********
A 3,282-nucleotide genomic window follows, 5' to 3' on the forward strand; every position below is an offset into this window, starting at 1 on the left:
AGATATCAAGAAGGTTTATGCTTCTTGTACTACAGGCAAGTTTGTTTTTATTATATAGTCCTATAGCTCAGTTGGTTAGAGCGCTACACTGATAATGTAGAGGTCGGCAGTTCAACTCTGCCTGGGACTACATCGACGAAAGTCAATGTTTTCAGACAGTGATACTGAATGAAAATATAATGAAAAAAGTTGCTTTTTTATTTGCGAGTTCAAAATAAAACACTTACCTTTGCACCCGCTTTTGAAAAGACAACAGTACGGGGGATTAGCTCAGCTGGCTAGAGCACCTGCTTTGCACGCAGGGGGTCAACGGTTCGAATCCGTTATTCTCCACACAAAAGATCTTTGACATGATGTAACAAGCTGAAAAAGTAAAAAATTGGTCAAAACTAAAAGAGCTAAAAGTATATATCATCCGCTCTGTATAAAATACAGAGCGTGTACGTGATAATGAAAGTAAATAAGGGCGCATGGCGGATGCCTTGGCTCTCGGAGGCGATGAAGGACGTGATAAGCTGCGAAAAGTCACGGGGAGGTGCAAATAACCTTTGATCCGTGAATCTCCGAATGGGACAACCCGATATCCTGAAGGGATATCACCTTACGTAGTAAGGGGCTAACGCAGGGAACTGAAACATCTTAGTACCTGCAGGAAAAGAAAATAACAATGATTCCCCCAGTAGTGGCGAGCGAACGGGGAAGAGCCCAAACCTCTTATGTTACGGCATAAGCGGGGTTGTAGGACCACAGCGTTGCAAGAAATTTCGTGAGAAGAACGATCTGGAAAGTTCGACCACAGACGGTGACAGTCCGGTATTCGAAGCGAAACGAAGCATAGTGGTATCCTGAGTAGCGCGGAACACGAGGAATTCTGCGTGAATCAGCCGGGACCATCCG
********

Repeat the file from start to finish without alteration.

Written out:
A 3,282-nucleotide genomic window follows, 5' to 3' on the forward strand; every position below is an offset into this window, starting at 1 on the left:
AGATATCAAGAAGGTTTATGCTTCTTGTACTACAGGCAAGTTTGTTTTTATTATATAGTCCTATAGCTCAGTTGGTTAGAGCGCTACACTGATAATGTAGAGGTCGGCAGTTCAACTCTGCCTGGGACTACATCGACGAAAGTCAATGTTTTCAGACAGTGATACTGAATGAAAATATAATGAAAAAAGTTGCTTTTTTATTTGCGAGTTCAAAATAAAACACTTACCTTTGCACCCGCTTTTGAAAAGACAACAGTACGGGGGATTAGCTCAGCTGGCTAGAGCACCTGCTTTGCACGCAGGGGGTCAACGGTTCGAATCCGTTATTCTCCACACAAAAGATCTTTGACATGATGTAACAAGCTGAAAAAGTAAAAAATTGGTCAAAACTAAAAGAGCTAAAAGTATATATCATCCGCTCTGTATAAAATACAGAGCGTGTACGTGATAATGAAAGTAAATAAGGGCGCATGGCGGATGCCTTGGCTCTCGGAGGCGATGAAGGACGTGATAAGCTGCGAAAAGTCACGGGGAGGTGCAAATAACCTTTGATCCGTGAATCTCCGAATGGGACAACCCGATATCCTGAAGGGATATCACCTTACGTAGTAAGGGGCTAACGCAGGGAACTGAAACATCTTAGTACCTGCAGGAAAAGAAAATAACAATGATTCCCCCAGTAGTGGCGAGCGAACGGGGAAGAGCCCAAACCTCTTATGTTACGGCATAAGCGGGGTTGTAGGACCACAGCGTTGCAAGAAATTTCGTGAGAAGAACGATCTGGAAAGTTCGACCACAGACGGTGACAGTCCGGTATTCGAAGCGAAACGAAGCATAGTGGTATCCTGAGTAGCGCGGAACACGAGGAATTCTGCGTGAATCAGCCGGGACCATCCG